- Reducing the carbon footprint of our products and services.
- Reducing and greening the energy used to power our data centers.
- Working with our suppliers to better control the sustainability of the supply chain.
- Reducing and optimizing our corporate trips.
- Responding to the EcoVadis questionnaire and obtaining a rating by 2023.
- Setting up a Sustainability Steering Committee with the involvement of a Board Member.
- Managing our first climate risk assessment.
- Setting up carbon emission reduction targets and having them approved by SBTi.
- Responding to the Carbon Disclosure Project (CDP) questionnaire and obtaining a rating by the end of 2023.
- Continuing to follow the TCFD framework.
Looks like we’ve got some work ahead of us, right? So, where and how do we start?
How and where do we start?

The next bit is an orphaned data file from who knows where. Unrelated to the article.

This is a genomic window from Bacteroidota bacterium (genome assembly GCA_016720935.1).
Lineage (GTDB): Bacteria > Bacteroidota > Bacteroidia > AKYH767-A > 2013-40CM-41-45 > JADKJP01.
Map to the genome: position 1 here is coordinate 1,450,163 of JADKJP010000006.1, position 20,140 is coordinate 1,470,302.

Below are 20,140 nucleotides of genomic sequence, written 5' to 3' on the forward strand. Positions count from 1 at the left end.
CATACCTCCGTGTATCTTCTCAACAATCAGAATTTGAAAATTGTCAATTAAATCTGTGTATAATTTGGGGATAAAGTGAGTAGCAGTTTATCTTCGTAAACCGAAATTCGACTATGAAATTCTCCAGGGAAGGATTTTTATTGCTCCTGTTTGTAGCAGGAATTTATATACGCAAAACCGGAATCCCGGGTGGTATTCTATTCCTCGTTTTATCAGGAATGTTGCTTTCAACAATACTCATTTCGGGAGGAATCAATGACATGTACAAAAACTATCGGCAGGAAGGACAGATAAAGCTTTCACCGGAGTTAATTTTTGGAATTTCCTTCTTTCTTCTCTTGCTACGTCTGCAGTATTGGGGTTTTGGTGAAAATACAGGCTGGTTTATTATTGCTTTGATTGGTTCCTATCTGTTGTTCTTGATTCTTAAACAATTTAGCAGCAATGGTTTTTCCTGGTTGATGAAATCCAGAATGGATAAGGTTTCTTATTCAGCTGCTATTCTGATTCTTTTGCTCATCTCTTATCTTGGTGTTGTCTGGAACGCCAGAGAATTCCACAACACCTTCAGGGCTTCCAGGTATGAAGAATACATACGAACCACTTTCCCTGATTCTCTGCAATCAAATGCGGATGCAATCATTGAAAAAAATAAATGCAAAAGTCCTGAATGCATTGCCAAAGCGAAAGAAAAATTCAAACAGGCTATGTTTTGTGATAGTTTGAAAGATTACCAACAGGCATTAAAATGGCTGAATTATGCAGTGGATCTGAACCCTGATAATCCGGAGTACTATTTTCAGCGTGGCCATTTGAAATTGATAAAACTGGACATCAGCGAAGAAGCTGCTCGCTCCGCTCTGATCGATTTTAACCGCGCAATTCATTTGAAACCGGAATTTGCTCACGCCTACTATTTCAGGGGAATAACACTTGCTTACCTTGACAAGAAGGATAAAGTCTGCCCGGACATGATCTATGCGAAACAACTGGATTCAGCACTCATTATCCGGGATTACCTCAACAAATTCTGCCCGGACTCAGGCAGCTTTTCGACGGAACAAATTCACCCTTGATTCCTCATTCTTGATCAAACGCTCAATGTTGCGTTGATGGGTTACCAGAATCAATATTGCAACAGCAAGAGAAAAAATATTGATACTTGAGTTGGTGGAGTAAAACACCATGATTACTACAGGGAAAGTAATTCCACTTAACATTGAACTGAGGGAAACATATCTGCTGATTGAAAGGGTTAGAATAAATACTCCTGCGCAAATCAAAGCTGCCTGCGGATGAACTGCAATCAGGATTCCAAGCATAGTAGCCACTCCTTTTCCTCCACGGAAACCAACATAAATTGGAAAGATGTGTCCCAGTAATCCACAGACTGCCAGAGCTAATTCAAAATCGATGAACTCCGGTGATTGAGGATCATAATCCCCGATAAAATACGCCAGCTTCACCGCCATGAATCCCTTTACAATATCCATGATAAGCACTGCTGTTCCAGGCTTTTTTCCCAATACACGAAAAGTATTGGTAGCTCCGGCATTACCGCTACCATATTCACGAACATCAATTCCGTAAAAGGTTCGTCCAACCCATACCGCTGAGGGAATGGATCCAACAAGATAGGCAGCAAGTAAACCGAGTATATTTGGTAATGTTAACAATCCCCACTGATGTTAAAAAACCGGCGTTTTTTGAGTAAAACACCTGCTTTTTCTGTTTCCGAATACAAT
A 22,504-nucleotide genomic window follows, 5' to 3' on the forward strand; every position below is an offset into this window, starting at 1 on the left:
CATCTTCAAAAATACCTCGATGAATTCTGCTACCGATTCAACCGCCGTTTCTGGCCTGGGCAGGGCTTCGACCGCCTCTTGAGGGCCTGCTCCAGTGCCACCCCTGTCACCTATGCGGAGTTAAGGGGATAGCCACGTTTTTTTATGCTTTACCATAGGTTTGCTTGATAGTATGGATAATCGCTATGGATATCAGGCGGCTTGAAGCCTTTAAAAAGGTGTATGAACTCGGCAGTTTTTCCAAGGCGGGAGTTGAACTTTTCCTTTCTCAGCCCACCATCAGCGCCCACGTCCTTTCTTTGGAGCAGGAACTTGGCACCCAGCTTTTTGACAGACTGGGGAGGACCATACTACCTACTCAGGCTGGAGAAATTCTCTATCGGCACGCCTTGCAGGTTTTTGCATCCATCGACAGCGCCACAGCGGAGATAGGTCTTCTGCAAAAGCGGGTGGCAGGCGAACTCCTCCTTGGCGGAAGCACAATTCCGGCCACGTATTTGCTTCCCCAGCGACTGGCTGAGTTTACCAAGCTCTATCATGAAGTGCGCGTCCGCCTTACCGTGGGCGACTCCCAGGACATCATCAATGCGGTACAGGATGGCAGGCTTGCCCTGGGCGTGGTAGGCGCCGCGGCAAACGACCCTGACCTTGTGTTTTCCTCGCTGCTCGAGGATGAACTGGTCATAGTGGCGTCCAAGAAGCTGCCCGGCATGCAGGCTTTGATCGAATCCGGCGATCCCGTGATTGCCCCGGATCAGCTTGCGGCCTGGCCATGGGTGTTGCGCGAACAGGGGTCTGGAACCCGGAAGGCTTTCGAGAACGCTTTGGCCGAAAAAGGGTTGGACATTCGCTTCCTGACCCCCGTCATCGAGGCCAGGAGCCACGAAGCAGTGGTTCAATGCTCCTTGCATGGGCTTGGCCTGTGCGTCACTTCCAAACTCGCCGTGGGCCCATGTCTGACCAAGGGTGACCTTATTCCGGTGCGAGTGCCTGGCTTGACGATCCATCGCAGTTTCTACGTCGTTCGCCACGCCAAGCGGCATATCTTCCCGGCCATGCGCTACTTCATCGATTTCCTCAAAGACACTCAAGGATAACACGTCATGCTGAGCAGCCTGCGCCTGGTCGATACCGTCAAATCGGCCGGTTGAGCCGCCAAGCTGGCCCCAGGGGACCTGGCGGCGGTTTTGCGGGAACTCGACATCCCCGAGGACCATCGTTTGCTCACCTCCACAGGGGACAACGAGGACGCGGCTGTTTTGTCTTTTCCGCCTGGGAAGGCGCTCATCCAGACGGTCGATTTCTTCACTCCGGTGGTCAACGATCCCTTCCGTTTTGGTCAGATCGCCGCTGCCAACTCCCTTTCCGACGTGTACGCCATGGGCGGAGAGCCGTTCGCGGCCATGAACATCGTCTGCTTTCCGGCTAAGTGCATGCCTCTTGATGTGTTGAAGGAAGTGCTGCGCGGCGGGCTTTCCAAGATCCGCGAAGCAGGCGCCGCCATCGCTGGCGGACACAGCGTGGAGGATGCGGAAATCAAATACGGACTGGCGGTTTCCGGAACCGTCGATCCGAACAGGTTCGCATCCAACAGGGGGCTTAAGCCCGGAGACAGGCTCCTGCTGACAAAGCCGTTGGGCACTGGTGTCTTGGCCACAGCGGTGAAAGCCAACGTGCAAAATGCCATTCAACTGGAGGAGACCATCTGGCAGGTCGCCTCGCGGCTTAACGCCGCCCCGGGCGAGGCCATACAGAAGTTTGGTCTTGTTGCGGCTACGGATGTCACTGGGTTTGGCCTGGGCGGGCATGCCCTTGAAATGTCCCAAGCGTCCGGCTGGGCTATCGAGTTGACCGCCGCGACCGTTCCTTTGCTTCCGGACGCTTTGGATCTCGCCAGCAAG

Supported by an environmental sustainability roadmap, these commitments are basically key priorities to decarbonize our activity. If we were to split them into 3 scopes, here’s how it would go:
- Scope 1: how to optimize our consumption of primary materials (oil, wood, gas, etc.)
- Scope 2: how to optimize our energy consumption.
- Scope 3: how to optimize the way we run our business (travel, events, plastic consumption, and the use of the Criteo solution and products).
The prior goal here is to set reduction targets for each group that make sense for Criteo. For example, if we were to reduce our travel expenses by 80%, it would sound enormous, but this would be nothing compared to the carbon footprint of the data centers we work with. Our job here is therefore to analyze, assess and choose reduction targets that are impactful, coherent, and manageable without bringing our business down. We have the ambition to become the world’s leading Commerce Media Platform and reduce our carbon footprint simultaneously. It is up to us to find the best way to make these ambitions work together.